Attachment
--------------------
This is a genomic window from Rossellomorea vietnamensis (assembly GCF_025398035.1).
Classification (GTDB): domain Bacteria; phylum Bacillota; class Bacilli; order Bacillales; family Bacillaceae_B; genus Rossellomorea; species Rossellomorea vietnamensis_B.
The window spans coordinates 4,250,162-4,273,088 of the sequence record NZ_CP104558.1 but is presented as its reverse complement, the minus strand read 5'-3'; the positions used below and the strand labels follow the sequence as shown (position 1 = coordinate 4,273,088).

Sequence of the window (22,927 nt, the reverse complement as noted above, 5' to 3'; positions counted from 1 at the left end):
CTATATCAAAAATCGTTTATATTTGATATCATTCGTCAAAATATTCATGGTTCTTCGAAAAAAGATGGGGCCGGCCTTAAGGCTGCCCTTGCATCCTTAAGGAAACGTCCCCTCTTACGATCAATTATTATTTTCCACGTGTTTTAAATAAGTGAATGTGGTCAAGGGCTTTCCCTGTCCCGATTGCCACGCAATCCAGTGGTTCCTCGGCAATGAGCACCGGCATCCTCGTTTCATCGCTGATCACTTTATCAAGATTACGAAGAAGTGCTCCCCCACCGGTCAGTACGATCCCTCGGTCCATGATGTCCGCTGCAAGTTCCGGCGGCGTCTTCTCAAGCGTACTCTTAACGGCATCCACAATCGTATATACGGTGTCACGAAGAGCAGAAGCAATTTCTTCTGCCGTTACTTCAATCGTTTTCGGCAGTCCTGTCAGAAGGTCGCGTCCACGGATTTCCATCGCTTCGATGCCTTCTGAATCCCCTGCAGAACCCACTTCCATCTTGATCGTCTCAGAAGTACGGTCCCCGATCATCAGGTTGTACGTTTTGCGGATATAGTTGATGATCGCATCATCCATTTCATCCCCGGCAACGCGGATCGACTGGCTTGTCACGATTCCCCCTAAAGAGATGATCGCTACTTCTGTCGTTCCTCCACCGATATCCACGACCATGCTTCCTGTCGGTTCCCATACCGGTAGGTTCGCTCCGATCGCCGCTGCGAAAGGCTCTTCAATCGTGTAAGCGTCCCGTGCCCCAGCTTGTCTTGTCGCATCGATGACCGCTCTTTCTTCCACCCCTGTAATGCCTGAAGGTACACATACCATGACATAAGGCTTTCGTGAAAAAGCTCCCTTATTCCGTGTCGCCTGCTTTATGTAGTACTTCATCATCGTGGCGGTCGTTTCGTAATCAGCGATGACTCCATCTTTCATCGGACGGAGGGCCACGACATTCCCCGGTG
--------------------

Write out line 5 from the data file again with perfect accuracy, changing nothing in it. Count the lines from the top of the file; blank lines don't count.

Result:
CTATATCAAAAATCGTTTATATTTGATATCATTCGTCAAAATATTCATGGTTCTTCGAAAAAAGATGGGGCCGGCCTTAAGGCTGCCCTTGCATCCTTAAGGAAACGTCCCCTCTTACGATCAATTATTATTTTCCACGTGTTTTAAATAAGTGAATGTGGTCAAGGGCTTTCCCTGTCCCGATTGCCACGCAATCCAGTGGTTCCTCGGCAATGAGCACCGGCATCCTCGTTTCATCGCTGATCACTTTATCAAGATTACGAAGAAGTGCTCCCCCACCGGTCAGTACGATCCCTCGGTCCATGATGTCCGCTGCAAGTTCCGGCGGCGTCTTCTCAAGCGTACTCTTAACGGCATCCACAATCGTATATACGGTGTCACGAAGAGCAGAAGCAATTTCTTCTGCCGTTACTTCAATCGTTTTCGGCAGTCCTGTCAGAAGGTCGCGTCCACGGATTTCCATCGCTTCGATGCCTTCTGAATCCCCTGCAGAACCCACTTCCATCTTGATCGTCTCAGAAGTACGGTCCCCGATCATCAGGTTGTACGTTTTGCGGATATAGTTGATGATCGCATCATCCATTTCATCCCCGGCAACGCGGATCGACTGGCTTGTCACGATTCCCCCTAAAGAGATGATCGCTACTTCTGTCGTTCCTCCACCGATATCCACGACCATGCTTCCTGTCGGTTCCCATACCGGTAGGTTCGCTCCGATCGCCGCTGCGAAAGGCTCTTCAATCGTGTAAGCGTCCCGTGCCCCAGCTTGTCTTGTCGCATCGATGACCGCTCTTTCTTCCACCCCTGTAATGCCTGAAGGTACACATACCATGACATAAGGCTTTCGTGAAAAAGCTCCCTTATTCCGTGTCGCCTGCTTTATGTAGTACTTCATCATCGTGGCGGTCGTTTCGTAATCAGCGATGACTCCATCTTTCATCGGACGGAGGGCCACGACATTCCCCGGTG